Goethe's Faust

Translations

In 1821, a partial English verse translation of Faust (Part One) was published anonymously by the London publisher Thomas Boosey and Sons, with illustrations by the German engraver Moritz Retzsch. This translation was attributed to the English poet Samuel Taylor Coleridge by Frederick Burwick[5] and James C. McKusick[6] in their 2007 Oxford University Press edition, Faustus: From the German of Goethe, Translated by Samuel Taylor Coleridge.[7] In a letter dated 4 September 1820, Goethe wrote to his son August that Coleridge was translating Faust.[8] However, this attribution is controversial: Roger Paulin, William St. Clair, and Elinor Shaffer provide a lengthy rebuttal to Burwick and McKusick, offering evidence including Coleridge's repeated denials that he had ever translated Faustus and arguing that Goethe's letter to his son was based on misinformation from a third party [9] Coleridge's fellow Romantic Percy Bysshe Shelley produced admired[10] fragments of a translation first publishing Part One Scene II in The Liberal magazine in 1822, with "Scene I" (in the original, the "Prologue in Heaven") being published in the first edition of his Posthumous Poems by Mary Shelley in 1824.[11]

In 1828, at the age of twenty, Gérard de Nerval published a French translation of Goethe's Faust, which given his young age and the complexity of the text is regarded as a remarkable feat, all the more so considering the praise it received from the German author himself.

In 1870–71, Bayard Taylor published an English translation in the original metres.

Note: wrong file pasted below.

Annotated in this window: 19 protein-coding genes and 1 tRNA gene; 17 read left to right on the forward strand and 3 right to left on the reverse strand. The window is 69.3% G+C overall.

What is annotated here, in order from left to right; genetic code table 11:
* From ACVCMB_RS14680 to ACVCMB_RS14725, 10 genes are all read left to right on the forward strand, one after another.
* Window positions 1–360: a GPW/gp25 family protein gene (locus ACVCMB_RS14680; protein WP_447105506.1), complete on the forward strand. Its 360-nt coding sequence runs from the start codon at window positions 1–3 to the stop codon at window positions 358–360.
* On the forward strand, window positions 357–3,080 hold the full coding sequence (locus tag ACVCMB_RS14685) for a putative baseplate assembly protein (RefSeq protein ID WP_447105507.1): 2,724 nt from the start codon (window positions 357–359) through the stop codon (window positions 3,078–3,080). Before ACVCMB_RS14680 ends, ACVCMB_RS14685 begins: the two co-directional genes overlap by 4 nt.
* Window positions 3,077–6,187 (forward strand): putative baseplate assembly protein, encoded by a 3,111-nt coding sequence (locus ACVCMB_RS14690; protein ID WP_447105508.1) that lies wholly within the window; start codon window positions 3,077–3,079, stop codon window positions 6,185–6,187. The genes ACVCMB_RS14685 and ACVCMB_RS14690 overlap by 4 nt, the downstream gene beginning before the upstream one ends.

In 1887 the Irish dramatist William Gorman Wills loosely adapted the first part of Faust for a production starring Henry Irving as Mephistopheles at the Lyceum Theatre, London.

Calvin Thomas published translations of Part 1 in 1892 and Part 2 in 1897.

Philosopher Walter Kaufmann was also known for an English translation of Faust, presenting Part One in its entirety, with selections from Part Two, and omitted scenes extensively summarized. Kaufmann's version preserves Goethe's metres and rhyme schemes, but objected to translating all of Part Two into English, believing that "To let Goethe speak English is one thing; to transpose into English his attempt to imitate Greek poetry in German is another."[10]

In August 1950, Boris Pasternak's Russian language translation of the first part led him to be attacked in the Soviet literary journal Novy Mir. The attack read in part,

... the translator clearly distorts Goethe's ideas... in order to defend the reactionary theory of 'pure art' ... he introduces an aesthetic and individualist flavor into the text... attributes a reactionary idea to Goethe... distorts the social and philosophical meaning...[12]

In response, Pasternak wrote to the exiled daughter of Marina Tsvetayeva,

There has been much concern over an article in Novy Mir denouncing my Faust on the grounds that the gods, angels, witches, spirits, the madness of poor Gretchen, and everything 'irrational' has been rendered much too well, while Goethe's 'progressive' ideas (what are they?) have been glossed over. But I have a contract to do the second part as well! I don't know how it will all end. Fortunately, it seems that the article won't have any practical effect.[12]


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